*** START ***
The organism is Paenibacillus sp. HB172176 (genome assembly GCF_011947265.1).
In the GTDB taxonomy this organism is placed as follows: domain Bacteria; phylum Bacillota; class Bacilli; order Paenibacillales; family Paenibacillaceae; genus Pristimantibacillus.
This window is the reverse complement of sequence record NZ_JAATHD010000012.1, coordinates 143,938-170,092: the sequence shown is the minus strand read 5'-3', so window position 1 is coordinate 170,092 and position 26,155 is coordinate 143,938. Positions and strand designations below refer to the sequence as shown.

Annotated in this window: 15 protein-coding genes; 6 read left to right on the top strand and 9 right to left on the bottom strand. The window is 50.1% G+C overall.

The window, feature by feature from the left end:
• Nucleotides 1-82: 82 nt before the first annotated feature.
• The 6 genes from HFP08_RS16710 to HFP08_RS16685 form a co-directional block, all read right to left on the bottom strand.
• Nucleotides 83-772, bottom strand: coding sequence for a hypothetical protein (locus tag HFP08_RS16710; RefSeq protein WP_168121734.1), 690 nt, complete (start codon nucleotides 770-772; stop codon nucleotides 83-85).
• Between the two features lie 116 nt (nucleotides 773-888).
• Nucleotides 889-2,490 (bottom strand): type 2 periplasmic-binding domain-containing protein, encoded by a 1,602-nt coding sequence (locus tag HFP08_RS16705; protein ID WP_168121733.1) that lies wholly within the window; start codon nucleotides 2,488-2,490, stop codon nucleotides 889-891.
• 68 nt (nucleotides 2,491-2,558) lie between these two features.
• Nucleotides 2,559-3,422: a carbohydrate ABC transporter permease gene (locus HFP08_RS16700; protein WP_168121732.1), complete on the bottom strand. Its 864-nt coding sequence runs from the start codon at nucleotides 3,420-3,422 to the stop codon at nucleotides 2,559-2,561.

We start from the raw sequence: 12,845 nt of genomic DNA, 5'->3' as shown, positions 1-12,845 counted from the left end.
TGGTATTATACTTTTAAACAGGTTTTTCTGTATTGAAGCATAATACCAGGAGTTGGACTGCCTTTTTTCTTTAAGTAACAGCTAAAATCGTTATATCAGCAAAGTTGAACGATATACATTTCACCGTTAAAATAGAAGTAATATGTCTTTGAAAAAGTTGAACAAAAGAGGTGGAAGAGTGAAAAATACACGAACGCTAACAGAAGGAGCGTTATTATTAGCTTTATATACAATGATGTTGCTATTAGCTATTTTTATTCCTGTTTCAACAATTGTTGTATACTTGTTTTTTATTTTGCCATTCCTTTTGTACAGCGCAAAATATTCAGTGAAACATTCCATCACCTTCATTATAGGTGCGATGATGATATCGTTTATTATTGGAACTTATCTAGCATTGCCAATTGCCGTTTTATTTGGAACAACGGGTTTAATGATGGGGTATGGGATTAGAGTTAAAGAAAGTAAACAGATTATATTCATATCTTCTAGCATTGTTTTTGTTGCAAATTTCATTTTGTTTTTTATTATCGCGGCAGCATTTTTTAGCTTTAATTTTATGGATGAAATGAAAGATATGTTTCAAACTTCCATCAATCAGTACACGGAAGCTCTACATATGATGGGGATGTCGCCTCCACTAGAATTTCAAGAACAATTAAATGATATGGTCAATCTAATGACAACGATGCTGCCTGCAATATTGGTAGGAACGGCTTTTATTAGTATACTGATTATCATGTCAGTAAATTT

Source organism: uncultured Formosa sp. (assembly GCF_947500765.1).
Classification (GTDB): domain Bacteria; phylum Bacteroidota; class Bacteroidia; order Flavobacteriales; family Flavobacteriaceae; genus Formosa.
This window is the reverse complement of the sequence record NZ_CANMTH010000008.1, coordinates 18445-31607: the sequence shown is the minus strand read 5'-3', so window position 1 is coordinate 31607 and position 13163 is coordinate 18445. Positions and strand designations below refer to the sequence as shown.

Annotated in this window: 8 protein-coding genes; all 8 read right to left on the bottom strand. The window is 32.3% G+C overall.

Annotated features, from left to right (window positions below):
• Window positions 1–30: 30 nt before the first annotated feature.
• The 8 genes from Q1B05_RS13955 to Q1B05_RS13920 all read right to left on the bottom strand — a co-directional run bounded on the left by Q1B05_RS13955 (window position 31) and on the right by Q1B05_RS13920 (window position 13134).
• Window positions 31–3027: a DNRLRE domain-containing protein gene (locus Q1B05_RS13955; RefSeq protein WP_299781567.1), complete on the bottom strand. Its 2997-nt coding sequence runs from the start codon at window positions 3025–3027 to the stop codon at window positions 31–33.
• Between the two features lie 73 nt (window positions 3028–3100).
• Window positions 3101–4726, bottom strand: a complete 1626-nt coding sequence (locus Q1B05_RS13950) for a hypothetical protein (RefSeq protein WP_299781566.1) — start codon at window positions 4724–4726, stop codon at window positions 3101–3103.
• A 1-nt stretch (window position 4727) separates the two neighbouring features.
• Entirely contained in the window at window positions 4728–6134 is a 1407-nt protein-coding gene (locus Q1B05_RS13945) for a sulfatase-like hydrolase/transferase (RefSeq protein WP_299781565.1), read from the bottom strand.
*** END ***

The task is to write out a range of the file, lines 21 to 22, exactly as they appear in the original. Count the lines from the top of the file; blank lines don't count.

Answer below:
• The 8 genes from Q1B05_RS13955 to Q1B05_RS13920 all read right to left on the bottom strand — a co-directional run bounded on the left by Q1B05_RS13955 (window position 31) and on the right by Q1B05_RS13920 (window position 13134).
• Window positions 31–3027: a DNRLRE domain-containing protein gene (locus Q1B05_RS13955; RefSeq protein WP_299781567.1), complete on the bottom strand. Its 2997-nt coding sequence runs from the start codon at window positions 3025–3027 to the stop codon at window positions 31–33.